Pink noise? Brown noise? Why white noise has colorful competition

White noise has long been a go-to solution for drowning out background sounds and finding peace and quiet. However, recently, its colorful counterparts—pink noise and brown noise—have been gaining attention for their unique benefits. Here's what you need to know about these intriguing alternatives.

While white noise is well-known for masking background sounds, it now faces colorful competition. There’s a growing buzz around pink noise, brown noise, green noise—a rainbow of soothing sounds—and their potential effects on sleep, concentration, and relaxation.

Although the science is still emerging, with only a few small studies so far, that hasn't stopped thousands of people from listening to hours of these noises on YouTube and meditation apps that offer a palette of color noises with paid subscriptions.

What’s the science behind color noises? 

White noise and pink noise may provide small benefits for people with attention-deficit/hyperactivity disorder, according to a recent review of limited ADHD studies. In theory, it wakes up the brain, said ADHD researcher and co-author Joel Nigg of Oregon Health & Science University in Portland.

"The noise provides stimulation to the brain without providing information, and so it doesn’t distract," Nigg said.

What is white noise?

White noise is a consistent sound that contains all frequencies in the spectrum of audible sound, each at equal intensity. It's often described as a "hissing" sound, similar to static on a television or radio. White noise is popular for masking other sounds, making it easier for people to concentrate or sleep.

The rise of pink noise

Pink noise, sometimes referred to as 1/f noise, has equal intensity per octave, meaning its energy is more concentrated at lower frequencies.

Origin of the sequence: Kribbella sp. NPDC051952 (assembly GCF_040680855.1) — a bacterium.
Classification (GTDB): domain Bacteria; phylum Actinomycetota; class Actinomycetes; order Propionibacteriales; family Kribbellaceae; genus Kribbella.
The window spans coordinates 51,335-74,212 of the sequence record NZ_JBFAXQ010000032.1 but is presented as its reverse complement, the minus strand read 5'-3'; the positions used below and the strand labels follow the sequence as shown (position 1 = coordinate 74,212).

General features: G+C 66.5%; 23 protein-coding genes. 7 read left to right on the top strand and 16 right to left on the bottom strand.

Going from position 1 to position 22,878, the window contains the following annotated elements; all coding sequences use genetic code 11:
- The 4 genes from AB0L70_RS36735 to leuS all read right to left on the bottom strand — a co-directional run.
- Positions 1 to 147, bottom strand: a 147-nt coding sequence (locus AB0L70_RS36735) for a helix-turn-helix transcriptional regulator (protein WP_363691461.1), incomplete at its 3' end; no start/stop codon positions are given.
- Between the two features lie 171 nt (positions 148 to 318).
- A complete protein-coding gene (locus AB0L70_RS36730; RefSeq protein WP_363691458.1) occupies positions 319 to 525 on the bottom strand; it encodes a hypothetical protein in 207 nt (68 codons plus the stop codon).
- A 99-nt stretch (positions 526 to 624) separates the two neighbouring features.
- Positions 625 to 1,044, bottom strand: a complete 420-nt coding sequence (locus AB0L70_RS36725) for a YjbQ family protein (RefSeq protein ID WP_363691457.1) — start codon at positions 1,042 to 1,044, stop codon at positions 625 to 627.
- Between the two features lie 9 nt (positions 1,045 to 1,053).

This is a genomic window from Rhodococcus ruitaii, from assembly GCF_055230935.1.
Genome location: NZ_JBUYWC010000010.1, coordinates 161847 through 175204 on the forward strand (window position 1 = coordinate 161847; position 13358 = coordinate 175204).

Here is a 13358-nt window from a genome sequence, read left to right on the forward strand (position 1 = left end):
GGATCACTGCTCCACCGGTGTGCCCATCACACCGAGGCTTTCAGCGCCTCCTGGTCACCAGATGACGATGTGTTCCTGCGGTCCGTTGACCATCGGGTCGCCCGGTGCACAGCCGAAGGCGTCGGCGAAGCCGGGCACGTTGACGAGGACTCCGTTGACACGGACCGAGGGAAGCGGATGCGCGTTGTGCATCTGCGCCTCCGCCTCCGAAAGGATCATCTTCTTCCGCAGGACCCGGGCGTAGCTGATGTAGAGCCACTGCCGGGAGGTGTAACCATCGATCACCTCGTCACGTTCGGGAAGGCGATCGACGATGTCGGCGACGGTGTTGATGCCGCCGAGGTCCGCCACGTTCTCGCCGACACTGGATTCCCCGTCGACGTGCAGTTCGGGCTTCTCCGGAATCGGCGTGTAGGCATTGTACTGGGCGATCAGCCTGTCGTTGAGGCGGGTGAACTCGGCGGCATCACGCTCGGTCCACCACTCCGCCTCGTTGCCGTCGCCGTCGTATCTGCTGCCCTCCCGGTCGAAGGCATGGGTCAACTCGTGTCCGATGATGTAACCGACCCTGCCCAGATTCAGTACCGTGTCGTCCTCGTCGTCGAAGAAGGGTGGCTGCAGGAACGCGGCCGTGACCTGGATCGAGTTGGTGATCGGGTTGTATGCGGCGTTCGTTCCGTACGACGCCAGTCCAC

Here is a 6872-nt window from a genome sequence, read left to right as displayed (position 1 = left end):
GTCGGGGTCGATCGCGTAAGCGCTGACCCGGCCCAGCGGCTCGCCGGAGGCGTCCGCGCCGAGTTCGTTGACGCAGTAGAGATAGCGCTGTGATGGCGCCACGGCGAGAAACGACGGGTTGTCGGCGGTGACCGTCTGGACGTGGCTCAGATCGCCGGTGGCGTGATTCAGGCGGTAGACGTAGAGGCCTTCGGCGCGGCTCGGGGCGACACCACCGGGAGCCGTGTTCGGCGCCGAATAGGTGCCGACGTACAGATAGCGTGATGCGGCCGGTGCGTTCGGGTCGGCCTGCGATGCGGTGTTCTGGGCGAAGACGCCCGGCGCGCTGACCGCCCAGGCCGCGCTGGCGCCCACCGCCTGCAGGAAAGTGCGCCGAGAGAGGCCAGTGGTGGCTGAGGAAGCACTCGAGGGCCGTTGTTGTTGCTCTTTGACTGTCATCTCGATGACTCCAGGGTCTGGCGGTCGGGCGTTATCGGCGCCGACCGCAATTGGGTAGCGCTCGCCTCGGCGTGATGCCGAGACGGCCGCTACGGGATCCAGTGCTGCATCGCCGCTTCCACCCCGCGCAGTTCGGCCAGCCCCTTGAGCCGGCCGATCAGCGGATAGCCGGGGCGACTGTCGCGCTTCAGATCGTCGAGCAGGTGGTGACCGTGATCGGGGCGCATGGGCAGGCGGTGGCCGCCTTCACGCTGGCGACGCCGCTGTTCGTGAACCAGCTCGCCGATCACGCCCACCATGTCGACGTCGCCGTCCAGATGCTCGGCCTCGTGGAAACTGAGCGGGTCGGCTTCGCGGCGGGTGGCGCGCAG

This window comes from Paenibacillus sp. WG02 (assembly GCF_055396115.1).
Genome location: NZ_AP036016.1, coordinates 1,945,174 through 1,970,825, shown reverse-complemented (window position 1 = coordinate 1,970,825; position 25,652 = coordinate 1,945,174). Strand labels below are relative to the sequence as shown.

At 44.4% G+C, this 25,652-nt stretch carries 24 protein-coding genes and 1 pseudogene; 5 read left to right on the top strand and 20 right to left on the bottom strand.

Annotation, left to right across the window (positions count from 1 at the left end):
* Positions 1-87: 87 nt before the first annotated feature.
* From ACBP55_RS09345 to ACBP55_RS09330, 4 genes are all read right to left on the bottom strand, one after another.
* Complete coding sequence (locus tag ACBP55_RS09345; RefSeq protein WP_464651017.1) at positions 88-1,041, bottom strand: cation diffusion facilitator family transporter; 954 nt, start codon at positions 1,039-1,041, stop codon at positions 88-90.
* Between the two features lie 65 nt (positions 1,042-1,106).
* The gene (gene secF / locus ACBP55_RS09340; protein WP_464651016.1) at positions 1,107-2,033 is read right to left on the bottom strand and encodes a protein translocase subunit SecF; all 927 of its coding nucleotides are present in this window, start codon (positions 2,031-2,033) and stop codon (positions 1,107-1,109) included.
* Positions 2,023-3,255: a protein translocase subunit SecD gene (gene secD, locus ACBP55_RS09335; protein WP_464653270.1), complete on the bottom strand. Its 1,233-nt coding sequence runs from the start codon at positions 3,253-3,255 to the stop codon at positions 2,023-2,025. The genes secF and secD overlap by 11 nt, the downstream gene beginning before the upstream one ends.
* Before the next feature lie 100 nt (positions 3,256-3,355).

This results in a sound that's softer and more soothing compared to white noise. Think of the gentle rustling of leaves or the steady rain on a rooftop. Studies suggest pink noise can improve sleep quality by enhancing deep sleep and helping people stay asleep longer.

Understanding brown noise

Brown noise, also known as red noise, has even more energy at lower frequencies, producing a deeper, more rumbling sound.

It's akin to a distant thunderstorm's roar or a waterfall's low hum. Some people find brown noise particularly effective for relaxation and reducing anxiety, as its deeper tones can have a calming effect.


File - A man listens to music through earphones.

How to choose the right noise for you

Selecting the right type of noise depends on your personal preference and the specific benefits you're seeking. Here are a few tips:

  • For sleep: If you're looking to improve your sleep, pink noise may be the best option. Its softer, soothing sound can help you fall asleep faster and enjoy deeper, more restorative sleep.
  • For concentration: White noise is still a strong contender for those needing to concentrate or focus in a noisy environment. Its ability to mask distracting sounds makes it a great choice for studying or working.
  • For relaxation: Brown noise could be your go-to if you're seeking relaxation or stress relief. Its deep, rumbling tones can create a tranquil atmosphere, perfect for unwinding after a long day.

Exploring other colorful noises

While pink and brown noise are the most well-known alternatives to white noise, there are other colors of noise to explore. Blue noise, violet noise, and grey noise each have unique sound profiles and potential benefits. As research continues, the world of sound therapy and noise masking is sure to expand even further.

Whether you prefer the classic static of white noise or the soothing sounds of pink and brown noise, there's a color of noise to suit every need. 

Experimenting with different types can help you find the perfect auditory backdrop for sleep, concentration, or relaxation. As more people discover the benefits of these colorful competitors, the landscape of noise therapy is becoming more vibrant than ever.

The Associated Press contributed to this story.